Cal  Thomas

A federal judge in Boston has ruled that the Defense of Marriage Act (DOMA) passed by Congress (427 members voted in favor) and signed into law by President Clinton in 1996 cannot take precedence over a Massachusetts law allowing same-sex marriage. The ruling again raises serious questions about the origin and purpose of law. But before we get to that larger question, the "logic" of Judge Joseph L. Tauro's ruling should first be examined.

Judge Tauro's decision flies in the face of what the federal government has claimed and is claiming in at least two other significant cases. In 1973, the Supreme Court struck down all state laws restricting a woman's right to have an abortion. In its lawsuit against Arizona's new immigration law, the Department of Justice claims federal law (which the feds are not enforcing) trumps state law.

So let's see: state laws are fine when they promote the interests of the ruling liberal and cultural elites, but they are to be ignored, or overturned, when they do not promote the objectives of the ruling liberal and cultural elites. Is that it? How can the federal government have it both ways?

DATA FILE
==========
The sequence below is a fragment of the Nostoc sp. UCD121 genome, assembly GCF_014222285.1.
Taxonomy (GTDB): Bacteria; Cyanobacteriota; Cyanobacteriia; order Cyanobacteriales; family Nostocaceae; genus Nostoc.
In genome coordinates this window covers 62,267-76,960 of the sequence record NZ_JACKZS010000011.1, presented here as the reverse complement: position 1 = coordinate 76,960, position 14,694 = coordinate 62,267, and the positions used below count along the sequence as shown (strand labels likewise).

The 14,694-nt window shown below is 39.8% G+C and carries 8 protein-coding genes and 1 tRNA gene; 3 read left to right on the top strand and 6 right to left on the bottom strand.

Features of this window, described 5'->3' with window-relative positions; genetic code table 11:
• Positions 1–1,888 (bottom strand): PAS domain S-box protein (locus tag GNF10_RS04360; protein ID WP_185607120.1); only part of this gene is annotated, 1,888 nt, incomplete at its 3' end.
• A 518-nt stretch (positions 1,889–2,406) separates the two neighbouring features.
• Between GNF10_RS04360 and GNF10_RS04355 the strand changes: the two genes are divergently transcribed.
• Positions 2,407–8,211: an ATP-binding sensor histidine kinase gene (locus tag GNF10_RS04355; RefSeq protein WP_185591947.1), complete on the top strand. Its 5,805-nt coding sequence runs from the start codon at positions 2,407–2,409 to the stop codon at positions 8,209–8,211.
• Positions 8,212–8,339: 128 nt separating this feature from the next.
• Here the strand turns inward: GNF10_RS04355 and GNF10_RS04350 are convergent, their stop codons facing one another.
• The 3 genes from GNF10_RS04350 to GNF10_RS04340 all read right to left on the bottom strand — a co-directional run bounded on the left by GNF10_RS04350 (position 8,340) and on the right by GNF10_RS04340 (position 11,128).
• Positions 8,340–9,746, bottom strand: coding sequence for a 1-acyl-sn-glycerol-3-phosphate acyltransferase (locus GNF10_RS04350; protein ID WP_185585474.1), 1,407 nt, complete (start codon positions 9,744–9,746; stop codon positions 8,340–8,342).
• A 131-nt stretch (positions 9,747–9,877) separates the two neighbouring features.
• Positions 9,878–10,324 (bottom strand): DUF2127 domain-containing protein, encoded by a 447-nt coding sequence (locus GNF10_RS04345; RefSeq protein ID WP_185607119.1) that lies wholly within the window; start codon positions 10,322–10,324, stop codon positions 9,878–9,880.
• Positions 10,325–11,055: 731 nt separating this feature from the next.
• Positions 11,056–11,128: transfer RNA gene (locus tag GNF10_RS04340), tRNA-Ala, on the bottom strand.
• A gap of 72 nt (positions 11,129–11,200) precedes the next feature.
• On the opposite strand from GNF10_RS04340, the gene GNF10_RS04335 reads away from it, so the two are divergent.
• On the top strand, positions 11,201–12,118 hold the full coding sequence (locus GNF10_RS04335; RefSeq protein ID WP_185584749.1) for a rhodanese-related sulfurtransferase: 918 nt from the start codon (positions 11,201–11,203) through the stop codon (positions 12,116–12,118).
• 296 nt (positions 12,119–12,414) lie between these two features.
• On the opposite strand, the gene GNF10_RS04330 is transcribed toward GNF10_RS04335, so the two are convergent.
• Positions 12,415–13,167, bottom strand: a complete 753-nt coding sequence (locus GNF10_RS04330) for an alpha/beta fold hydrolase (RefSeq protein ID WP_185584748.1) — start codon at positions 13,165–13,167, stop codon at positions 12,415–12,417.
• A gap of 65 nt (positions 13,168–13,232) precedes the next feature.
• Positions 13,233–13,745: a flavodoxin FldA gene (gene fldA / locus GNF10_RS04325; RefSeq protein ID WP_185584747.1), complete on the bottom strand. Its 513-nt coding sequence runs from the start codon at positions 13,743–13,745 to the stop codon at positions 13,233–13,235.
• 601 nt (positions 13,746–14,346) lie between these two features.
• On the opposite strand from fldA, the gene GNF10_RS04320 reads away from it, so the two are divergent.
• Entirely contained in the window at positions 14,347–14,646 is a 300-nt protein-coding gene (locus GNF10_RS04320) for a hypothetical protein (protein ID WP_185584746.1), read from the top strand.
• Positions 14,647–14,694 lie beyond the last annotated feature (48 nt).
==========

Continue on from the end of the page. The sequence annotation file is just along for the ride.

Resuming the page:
A New York Times editorial says of DOMA "There is no rational basis for discriminating against same-sex couples." Really? Has the newspaper forgotten the federal government's "discrimination" against Utah when it forbade the territory from entering the Union until it outlawed polygamy? In 1878, the Supreme Court declared in Reynolds v. United States that polygamy was not protected by the Constitution. If the federal government could reject polygamy then as a means of promoting the general welfare, why can't it block attempts to redefine marriage now? If marriage is re-defined by courts, what is to stop anyone from declaring a "right" to any relationship they wish to enter and demanding "equal protection" under the Constitution?

Now to the larger question of law, which is also being re-defined. During her confirmation hearings, Elena Kagan said she loved the law. Too bad no one asked her which law she loves and what is law's purpose? Law is meant to conform humans to a standard that preserves the cultural and moral order. The purpose of government is to "secure" unalienable pre-existing rights about which Thomas Jefferson wrote in the Declaration of Independence (a document Kagan dismissed as irrelevant to the Constitution, though it is the Constitution's moral and philosophical foundation). Government is not supposed to create new rights like national health care, or same-sex marriage.


Cal Thomas

Cal Thomas is co-author (with Bob Beckel) of the book, "Common Ground: How to Stop the Partisan War That is Destroying America".
 
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